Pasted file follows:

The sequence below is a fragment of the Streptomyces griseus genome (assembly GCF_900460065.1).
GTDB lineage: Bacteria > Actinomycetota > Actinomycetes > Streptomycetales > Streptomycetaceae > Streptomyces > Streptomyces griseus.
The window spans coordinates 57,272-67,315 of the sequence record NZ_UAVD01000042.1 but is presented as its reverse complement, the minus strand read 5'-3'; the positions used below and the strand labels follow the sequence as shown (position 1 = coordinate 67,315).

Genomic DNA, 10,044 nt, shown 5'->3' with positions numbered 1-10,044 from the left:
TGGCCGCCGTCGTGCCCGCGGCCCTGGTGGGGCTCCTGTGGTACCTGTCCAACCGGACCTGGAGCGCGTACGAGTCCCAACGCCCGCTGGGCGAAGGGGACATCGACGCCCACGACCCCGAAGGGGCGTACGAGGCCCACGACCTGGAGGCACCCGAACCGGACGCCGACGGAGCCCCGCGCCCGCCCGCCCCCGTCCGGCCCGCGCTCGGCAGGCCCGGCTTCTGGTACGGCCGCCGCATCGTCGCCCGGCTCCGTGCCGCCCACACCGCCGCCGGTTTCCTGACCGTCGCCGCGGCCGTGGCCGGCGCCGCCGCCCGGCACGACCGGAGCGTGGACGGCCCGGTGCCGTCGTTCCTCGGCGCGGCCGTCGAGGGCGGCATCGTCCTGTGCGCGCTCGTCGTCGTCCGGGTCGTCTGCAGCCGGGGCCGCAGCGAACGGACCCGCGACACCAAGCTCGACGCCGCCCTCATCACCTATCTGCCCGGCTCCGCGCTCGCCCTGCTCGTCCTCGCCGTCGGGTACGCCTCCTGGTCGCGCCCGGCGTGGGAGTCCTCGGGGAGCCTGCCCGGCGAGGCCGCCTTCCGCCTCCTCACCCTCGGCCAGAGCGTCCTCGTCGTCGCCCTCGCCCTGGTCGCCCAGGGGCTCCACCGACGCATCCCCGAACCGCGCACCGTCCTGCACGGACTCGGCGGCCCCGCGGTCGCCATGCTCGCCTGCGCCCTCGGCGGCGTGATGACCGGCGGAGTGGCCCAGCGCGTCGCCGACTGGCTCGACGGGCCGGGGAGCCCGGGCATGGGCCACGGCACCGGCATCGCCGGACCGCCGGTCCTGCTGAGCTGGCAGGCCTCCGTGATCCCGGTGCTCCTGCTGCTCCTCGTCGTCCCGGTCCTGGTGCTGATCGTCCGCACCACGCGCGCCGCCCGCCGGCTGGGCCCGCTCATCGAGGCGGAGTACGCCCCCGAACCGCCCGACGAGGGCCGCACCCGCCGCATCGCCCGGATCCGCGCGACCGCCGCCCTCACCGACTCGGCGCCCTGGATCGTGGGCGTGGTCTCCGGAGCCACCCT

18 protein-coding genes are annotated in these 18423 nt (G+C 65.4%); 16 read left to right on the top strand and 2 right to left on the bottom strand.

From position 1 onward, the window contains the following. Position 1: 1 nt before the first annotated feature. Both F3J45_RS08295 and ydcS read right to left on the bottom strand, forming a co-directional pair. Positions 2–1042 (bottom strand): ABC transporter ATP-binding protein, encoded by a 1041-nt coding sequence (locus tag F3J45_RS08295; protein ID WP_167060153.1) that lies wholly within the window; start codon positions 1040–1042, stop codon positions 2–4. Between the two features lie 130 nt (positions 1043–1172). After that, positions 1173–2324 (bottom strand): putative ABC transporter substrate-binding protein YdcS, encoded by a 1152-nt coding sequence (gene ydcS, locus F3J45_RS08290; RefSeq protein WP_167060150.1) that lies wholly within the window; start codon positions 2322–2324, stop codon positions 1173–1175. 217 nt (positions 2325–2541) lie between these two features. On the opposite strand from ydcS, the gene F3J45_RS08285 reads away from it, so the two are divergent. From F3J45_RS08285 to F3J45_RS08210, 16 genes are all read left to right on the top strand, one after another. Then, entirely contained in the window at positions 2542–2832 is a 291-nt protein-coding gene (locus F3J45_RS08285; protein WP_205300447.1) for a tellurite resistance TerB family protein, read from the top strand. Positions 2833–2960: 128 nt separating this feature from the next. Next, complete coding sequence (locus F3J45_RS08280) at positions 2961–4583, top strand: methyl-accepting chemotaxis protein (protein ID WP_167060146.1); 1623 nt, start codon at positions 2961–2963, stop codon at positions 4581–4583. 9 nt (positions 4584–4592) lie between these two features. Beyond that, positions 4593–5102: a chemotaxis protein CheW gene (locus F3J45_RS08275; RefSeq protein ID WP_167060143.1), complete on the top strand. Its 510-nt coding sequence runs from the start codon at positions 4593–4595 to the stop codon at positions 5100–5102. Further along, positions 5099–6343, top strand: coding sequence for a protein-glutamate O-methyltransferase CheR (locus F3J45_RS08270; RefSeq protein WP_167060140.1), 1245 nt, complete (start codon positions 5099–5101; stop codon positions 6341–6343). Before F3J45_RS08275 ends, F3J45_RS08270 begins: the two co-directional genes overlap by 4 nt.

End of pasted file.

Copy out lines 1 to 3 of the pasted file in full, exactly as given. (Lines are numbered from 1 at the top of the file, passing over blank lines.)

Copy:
The sequence below is a fragment of the Streptomyces griseus genome (assembly GCF_900460065.1).
GTDB lineage: Bacteria > Actinomycetota > Actinomycetes > Streptomycetales > Streptomycetaceae > Streptomyces > Streptomyces griseus.
The window spans coordinates 57,272-67,315 of the sequence record NZ_UAVD01000042.1 but is presented as its reverse complement, the minus strand read 5'-3'; the positions used below and the strand labels follow the sequence as shown (position 1 = coordinate 67,315).